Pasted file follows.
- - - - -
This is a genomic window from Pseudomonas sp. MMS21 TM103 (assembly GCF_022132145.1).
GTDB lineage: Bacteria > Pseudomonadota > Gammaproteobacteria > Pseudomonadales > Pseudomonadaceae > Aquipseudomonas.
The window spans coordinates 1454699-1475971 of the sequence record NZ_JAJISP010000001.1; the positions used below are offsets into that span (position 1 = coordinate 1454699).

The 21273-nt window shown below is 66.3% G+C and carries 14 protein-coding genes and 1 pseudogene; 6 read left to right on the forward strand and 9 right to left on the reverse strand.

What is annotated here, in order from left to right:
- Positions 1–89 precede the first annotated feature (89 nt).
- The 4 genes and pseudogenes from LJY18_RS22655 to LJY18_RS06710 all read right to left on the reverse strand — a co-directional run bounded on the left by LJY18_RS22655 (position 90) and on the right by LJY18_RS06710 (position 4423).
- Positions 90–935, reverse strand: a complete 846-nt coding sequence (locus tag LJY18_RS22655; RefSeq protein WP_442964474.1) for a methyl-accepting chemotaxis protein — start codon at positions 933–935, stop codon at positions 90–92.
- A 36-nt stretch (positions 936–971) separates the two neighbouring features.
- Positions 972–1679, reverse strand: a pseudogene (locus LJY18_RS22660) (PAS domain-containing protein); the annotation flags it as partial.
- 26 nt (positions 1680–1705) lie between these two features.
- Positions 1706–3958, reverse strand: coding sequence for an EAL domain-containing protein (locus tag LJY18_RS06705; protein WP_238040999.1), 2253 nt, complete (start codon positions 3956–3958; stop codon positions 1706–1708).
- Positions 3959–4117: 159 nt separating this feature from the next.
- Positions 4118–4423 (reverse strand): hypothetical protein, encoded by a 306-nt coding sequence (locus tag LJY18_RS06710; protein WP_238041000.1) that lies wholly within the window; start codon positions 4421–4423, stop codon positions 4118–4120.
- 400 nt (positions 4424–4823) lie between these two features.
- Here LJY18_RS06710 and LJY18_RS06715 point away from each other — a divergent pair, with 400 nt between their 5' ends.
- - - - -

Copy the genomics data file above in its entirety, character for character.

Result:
This is a genomic window from Pseudomonas sp. MMS21 TM103 (assembly GCF_022132145.1).
GTDB lineage: Bacteria > Pseudomonadota > Gammaproteobacteria > Pseudomonadales > Pseudomonadaceae > Aquipseudomonas.
The window spans coordinates 1454699-1475971 of the sequence record NZ_JAJISP010000001.1; the positions used below are offsets into that span (position 1 = coordinate 1454699).

The 21273-nt window shown below is 66.3% G+C and carries 14 protein-coding genes and 1 pseudogene; 6 read left to right on the forward strand and 9 right to left on the reverse strand.

What is annotated here, in order from left to right:
- Positions 1–89 precede the first annotated feature (89 nt).
- The 4 genes and pseudogenes from LJY18_RS22655 to LJY18_RS06710 all read right to left on the reverse strand — a co-directional run bounded on the left by LJY18_RS22655 (position 90) and on the right by LJY18_RS06710 (position 4423).
- Positions 90–935, reverse strand: a complete 846-nt coding sequence (locus tag LJY18_RS22655; RefSeq protein WP_442964474.1) for a methyl-accepting chemotaxis protein — start codon at positions 933–935, stop codon at positions 90–92.
- A 36-nt stretch (positions 936–971) separates the two neighbouring features.
- Positions 972–1679, reverse strand: a pseudogene (locus LJY18_RS22660) (PAS domain-containing protein); the annotation flags it as partial.
- 26 nt (positions 1680–1705) lie between these two features.
- Positions 1706–3958, reverse strand: coding sequence for an EAL domain-containing protein (locus tag LJY18_RS06705; protein WP_238040999.1), 2253 nt, complete (start codon positions 3956–3958; stop codon positions 1706–1708).
- Positions 3959–4117: 159 nt separating this feature from the next.
- Positions 4118–4423 (reverse strand): hypothetical protein, encoded by a 306-nt coding sequence (locus tag LJY18_RS06710; protein WP_238041000.1) that lies wholly within the window; start codon positions 4421–4423, stop codon positions 4118–4120.
- 400 nt (positions 4424–4823) lie between these two features.
- Here LJY18_RS06710 and LJY18_RS06715 point away from each other — a divergent pair, with 400 nt between their 5' ends.